• Hi There.

  • WT’s Trivia

  • They said what???

  • Really Fresh Dingo

    Powered by FeedBurner

    Subscribe in Bloglines

    Subscribe in NewsGator Online

  • Almost Fresh Dingo

  • Not so Fresh Dingo

  • Smelly Old Dingo

  • Bentley

  • Buddy

  • Booey

  • Buzz

  • Belle

  • Beau

  • Advertisements

Life in a mine camp.

Csmyth_skt056_redroad1_1This picture is the road into Leonora, then nearest inhabited place to where the mine site was. The road was constructed
by the mining company in order to get their equipment to the
construction site.

Once you get over the fact that you are in the middle of a desert, that you can’t leave even if you wanted to and that you work ten hours a day Monday to Saturday and five hours on Sunday, life in a mining construction camp is pretty good.

For a start you don’t have to make your bed or cook your dinner (or breakfast or lunch). Everyday your room is cleaned and your bed is made. As for the food, an important bit wisdom known by all mining companies is that production is directly related to morale, and morale is directly related to the food that is served. As a consequence, this particular camp had a head chef, two sous chefs, three breakfast chefs, a pastry chef, a dessert chef and two bakers. I’m not kidding! I ate some of the best food in my life at that camp.

Kitchenspic_9 The alcohol was cheap too (some camps were dry, but fortunately this wasn’t one of them). Mind you this did have its drawbacks. One morning as I went to get my ice from one of the ice machines in the wet mess, I saw a guy I was drinking with the night before still sitting in the same spot I had left him. Being one who always cuts things close in order to stay in bed as long as possible (I missed breakfast more than a few times), I didn’t have time to deal with him. Plus I didn’t know him all that well, and anyway it was his responsibility to make sure he got to work, not mine. After our shift that day while we were having a beer at the mess, we learned that he had died during the night, some months later we we told he had died of alcohol poisoning. Just as well I didn’t try to wake him, I would have been there for hours.

Kitchenspic_8_1But despite the copious amounts of booze available there were very few fights.  The reason was twofold, first and most important; it was like Survivor – immediate exile for fighting. No kidding, you get hurt you wait for the next flight out, you get into a fight and they send a plane to get you. Second, people mostly got on pretty well and all had a common interest…living in the middle of nowhere and making lots of money. Plus everyone was just so tired after a shift that they were too pooped to fight, plus there was very little free time, by the time you had a few beers, had a shower, had dinner and a few more beers it was time for bed.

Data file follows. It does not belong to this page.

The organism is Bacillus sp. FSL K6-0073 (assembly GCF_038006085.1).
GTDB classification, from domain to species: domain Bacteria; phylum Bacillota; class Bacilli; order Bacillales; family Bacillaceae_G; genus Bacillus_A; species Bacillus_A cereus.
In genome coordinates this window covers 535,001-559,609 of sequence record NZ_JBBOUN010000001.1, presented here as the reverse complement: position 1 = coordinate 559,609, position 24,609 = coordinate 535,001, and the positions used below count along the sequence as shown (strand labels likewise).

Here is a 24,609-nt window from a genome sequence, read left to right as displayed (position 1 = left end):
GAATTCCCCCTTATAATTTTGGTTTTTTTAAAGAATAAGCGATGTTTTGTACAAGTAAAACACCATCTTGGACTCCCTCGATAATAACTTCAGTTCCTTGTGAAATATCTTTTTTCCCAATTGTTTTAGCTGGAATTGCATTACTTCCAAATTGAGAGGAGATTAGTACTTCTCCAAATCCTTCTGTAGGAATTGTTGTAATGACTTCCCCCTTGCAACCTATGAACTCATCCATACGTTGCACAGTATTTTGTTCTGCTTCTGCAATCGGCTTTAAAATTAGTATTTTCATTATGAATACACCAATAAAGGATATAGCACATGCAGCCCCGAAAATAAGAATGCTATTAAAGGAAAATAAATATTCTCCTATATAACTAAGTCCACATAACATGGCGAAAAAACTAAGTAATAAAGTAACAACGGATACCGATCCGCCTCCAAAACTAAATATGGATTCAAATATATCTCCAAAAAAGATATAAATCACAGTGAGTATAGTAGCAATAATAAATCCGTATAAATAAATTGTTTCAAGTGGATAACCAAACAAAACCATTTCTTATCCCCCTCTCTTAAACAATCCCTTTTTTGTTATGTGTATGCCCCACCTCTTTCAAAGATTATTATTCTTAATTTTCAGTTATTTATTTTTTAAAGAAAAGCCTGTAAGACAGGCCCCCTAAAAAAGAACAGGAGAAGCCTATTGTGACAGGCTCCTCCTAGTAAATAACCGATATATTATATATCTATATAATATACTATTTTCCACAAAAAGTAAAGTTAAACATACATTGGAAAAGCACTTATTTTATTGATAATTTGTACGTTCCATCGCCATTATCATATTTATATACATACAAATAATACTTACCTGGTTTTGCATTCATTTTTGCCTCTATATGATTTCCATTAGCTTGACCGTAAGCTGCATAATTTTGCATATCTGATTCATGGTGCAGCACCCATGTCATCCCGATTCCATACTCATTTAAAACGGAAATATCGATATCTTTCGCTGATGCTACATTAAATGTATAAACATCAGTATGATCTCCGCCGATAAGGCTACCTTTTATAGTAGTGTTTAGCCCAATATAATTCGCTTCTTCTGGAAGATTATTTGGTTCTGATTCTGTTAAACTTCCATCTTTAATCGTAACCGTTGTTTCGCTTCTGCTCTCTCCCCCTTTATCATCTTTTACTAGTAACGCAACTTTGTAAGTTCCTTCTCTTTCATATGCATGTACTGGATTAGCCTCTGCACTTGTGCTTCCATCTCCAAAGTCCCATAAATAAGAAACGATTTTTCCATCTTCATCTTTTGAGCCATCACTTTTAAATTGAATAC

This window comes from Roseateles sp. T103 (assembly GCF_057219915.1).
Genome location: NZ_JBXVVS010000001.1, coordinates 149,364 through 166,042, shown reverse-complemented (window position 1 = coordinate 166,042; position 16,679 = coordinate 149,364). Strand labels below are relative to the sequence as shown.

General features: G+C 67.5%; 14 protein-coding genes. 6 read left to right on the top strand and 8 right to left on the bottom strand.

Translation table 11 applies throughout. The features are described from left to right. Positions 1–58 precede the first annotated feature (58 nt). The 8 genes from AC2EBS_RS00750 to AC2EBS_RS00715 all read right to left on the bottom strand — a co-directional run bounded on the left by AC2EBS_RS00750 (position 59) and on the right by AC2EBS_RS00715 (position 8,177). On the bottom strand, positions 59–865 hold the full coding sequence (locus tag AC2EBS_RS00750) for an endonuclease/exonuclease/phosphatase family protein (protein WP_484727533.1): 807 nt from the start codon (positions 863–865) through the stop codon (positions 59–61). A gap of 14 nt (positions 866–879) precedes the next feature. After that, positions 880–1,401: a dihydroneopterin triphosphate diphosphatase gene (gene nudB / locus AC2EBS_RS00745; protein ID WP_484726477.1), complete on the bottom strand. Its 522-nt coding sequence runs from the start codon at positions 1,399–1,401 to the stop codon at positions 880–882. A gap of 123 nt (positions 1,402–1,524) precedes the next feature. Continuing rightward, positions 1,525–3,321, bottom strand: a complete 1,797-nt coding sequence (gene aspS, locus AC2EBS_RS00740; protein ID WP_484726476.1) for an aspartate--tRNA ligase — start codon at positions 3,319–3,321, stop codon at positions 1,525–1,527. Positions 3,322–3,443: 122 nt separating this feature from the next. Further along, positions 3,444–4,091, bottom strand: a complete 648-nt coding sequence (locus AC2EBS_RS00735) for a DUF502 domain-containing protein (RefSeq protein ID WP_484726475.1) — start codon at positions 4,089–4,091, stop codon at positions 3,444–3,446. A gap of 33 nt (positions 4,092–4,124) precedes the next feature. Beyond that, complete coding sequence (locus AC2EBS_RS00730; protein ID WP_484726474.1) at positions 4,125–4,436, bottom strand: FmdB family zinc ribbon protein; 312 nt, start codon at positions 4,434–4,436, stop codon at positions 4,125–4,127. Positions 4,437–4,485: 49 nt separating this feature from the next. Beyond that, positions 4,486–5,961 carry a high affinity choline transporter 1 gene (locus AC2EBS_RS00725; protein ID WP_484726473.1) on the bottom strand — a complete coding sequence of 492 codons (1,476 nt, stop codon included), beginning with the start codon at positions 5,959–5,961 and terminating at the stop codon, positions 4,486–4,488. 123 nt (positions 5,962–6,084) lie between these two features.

There was the occasional drama, like the American guy who went crazy and started yelling that he would kill everyone. It took about  about three minutes to subdue him, and ten to make the subduers stop beating the crap out of him (they must have been ex LA cops).

The funniest thing was that the pilot refused to have him in the cabin because he was crazy, so they trussed him up and put him in the luggage compartment (picture the trunk of a car).

These are what the dongas looked like. The little boxes outside at the head of the are air conditioners.


Then there was the time that one guy took a dislike to another guy who he though was in the next room. The walls were just two sheets of three ply with no insulation and they were baiting each other through them. Suddenly he just smashed through the wall to get to the other guy. Now here’s where it gets funny, turns out that the other guy was actually two rooms away and not right next door. So the first guy steps over the stunned guy lying in bed reading a book, and smashes through the next wall too. Then the fight really got going. I was in the same block but at the end so I was never in harms way, but I did hear everything.

As they say "all work and no play makes Jack a dull boy", so every six weeks you got four days R&R. You could either go to Kalgoorlie or Perth depending on what you were after. Normally went to Perth, but I did go to here one time just to see what it was all about.

The picture on the left is in Hay St. Kalgoorlie and it’s worth clicking the link. This is something that happens nowhere else in Australia. It was an experience like no other too. I don’t mean it was good, I mean it was the ultimate in kitsch.

That’s the good news, the bad news is that it is very dangerous work…….